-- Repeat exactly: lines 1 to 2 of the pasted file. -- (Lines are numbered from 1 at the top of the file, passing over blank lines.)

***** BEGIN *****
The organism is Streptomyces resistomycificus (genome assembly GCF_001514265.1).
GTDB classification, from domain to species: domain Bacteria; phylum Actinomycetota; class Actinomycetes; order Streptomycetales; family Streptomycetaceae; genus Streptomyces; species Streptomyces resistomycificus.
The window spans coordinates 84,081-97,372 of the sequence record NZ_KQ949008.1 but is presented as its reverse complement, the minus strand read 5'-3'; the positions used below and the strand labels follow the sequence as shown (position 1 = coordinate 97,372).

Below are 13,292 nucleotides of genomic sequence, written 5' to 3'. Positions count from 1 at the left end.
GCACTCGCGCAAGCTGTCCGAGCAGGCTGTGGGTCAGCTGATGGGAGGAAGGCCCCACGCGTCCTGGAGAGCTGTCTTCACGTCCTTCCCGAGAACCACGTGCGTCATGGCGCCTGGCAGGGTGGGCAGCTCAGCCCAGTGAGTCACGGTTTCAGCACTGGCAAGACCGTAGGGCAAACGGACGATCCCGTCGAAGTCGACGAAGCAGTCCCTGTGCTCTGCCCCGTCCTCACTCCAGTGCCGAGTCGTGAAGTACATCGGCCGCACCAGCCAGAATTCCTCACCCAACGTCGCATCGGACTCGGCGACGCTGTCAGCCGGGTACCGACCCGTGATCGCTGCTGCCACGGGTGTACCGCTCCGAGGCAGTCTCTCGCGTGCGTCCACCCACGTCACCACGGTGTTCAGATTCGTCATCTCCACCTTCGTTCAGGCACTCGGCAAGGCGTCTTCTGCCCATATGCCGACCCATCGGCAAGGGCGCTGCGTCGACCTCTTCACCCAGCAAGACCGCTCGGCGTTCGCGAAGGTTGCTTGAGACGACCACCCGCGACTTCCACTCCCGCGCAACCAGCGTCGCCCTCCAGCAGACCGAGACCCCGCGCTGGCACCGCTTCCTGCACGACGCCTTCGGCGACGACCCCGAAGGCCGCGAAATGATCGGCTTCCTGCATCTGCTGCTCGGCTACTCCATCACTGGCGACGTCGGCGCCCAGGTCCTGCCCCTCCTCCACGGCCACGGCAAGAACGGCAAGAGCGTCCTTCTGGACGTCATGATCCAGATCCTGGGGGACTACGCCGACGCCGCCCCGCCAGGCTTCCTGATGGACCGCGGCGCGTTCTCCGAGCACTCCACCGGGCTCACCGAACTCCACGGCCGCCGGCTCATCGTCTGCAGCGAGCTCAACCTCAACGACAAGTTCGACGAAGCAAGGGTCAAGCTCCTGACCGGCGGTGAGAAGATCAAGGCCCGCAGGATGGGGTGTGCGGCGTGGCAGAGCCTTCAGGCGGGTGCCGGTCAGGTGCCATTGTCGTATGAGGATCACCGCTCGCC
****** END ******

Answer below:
The organism is Streptomyces resistomycificus (genome assembly GCF_001514265.1).
GTDB classification, from domain to species: domain Bacteria; phylum Actinomycetota; class Actinomycetes; order Streptomycetales; family Streptomycetaceae; genus Streptomyces; species Streptomyces resistomycificus.